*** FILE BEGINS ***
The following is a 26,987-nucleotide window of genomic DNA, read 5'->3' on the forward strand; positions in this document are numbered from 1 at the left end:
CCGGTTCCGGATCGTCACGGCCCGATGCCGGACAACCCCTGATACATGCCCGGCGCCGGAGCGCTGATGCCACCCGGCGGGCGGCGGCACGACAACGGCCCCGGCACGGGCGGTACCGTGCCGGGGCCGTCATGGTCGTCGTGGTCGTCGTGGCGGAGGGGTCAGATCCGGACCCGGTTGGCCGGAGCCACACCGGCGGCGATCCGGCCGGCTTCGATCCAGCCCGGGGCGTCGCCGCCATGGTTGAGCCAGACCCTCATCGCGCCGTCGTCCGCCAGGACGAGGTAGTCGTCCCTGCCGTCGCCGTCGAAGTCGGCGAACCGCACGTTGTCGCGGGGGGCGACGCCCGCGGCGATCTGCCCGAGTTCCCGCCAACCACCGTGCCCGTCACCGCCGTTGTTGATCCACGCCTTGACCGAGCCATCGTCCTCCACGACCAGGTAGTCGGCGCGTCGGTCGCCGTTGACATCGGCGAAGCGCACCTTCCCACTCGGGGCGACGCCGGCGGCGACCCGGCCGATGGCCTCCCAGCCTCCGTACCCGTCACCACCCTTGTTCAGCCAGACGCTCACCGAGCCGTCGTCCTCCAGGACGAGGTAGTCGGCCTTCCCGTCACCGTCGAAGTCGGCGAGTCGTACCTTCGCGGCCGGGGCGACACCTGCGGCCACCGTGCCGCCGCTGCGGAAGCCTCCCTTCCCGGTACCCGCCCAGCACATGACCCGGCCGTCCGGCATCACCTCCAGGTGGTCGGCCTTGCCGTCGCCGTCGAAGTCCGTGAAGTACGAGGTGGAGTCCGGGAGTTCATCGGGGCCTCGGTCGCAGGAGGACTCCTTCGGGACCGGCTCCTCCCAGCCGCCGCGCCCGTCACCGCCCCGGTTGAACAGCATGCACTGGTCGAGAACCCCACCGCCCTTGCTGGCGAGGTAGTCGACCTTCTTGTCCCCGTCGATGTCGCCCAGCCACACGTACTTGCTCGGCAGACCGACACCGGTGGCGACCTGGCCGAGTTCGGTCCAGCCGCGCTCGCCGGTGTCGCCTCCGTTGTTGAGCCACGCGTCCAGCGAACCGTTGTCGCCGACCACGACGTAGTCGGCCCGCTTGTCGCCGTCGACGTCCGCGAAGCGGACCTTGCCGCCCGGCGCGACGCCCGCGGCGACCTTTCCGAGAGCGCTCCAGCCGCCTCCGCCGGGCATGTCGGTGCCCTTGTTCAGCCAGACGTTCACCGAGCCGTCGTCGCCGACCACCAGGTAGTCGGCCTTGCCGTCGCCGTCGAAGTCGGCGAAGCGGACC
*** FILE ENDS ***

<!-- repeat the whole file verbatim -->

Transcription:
The following is a 26,987-nucleotide window of genomic DNA, read 5'->3' on the forward strand; positions in this document are numbered from 1 at the left end:
CCGGTTCCGGATCGTCACGGCCCGATGCCGGACAACCCCTGATACATGCCCGGCGCCGGAGCGCTGATGCCACCCGGCGGGCGGCGGCACGACAACGGCCCCGGCACGGGCGGTACCGTGCCGGGGCCGTCATGGTCGTCGTGGTCGTCGTGGCGGAGGGGTCAGATCCGGACCCGGTTGGCCGGAGCCACACCGGCGGCGATCCGGCCGGCTTCGATCCAGCCCGGGGCGTCGCCGCCATGGTTGAGCCAGACCCTCATCGCGCCGTCGTCCGCCAGGACGAGGTAGTCGTCCCTGCCGTCGCCGTCGAAGTCGGCGAACCGCACGTTGTCGCGGGGGGCGACGCCCGCGGCGATCTGCCCGAGTTCCCGCCAACCACCGTGCCCGTCACCGCCGTTGTTGATCCACGCCTTGACCGAGCCATCGTCCTCCACGACCAGGTAGTCGGCGCGTCGGTCGCCGTTGACATCGGCGAAGCGCACCTTCCCACTCGGGGCGACGCCGGCGGCGACCCGGCCGATGGCCTCCCAGCCTCCGTACCCGTCACCACCCTTGTTCAGCCAGACGCTCACCGAGCCGTCGTCCTCCAGGACGAGGTAGTCGGCCTTCCCGTCACCGTCGAAGTCGGCGAGTCGTACCTTCGCGGCCGGGGCGACACCTGCGGCCACCGTGCCGCCGCTGCGGAAGCCTCCCTTCCCGGTACCCGCCCAGCACATGACCCGGCCGTCCGGCATCACCTCCAGGTGGTCGGCCTTGCCGTCGCCGTCGAAGTCCGTGAAGTACGAGGTGGAGTCCGGGAGTTCATCGGGGCCTCGGTCGCAGGAGGACTCCTTCGGGACCGGCTCCTCCCAGCCGCCGCGCCCGTCACCGCCCCGGTTGAACAGCATGCACTGGTCGAGAACCCCACCGCCCTTGCTGGCGAGGTAGTCGACCTTCTTGTCCCCGTCGATGTCGCCCAGCCACACGTACTTGCTCGGCAGACCGACACCGGTGGCGACCTGGCCGAGTTCGGTCCAGCCGCGCTCGCCGGTGTCGCCTCCGTTGTTGAGCCACGCGTCCAGCGAACCGTTGTCGCCGACCACGACGTAGTCGGCCCGCTTGTCGCCGTCGACGTCCGCGAAGCGGACCTTGCCGCCCGGCGCGACGCCCGCGGCGACCTTTCCGAGAGCGCTCCAGCCGCCTCCGCCGGGCATGTCGGTGCCCTTGTTCAGCCAGACGTTCACCGAGCCGTCGTCGCCGACCACCAGGTAGTCGGCCTTGCCGTCGCCGTCGAAGTCGGCGAAGCGGACC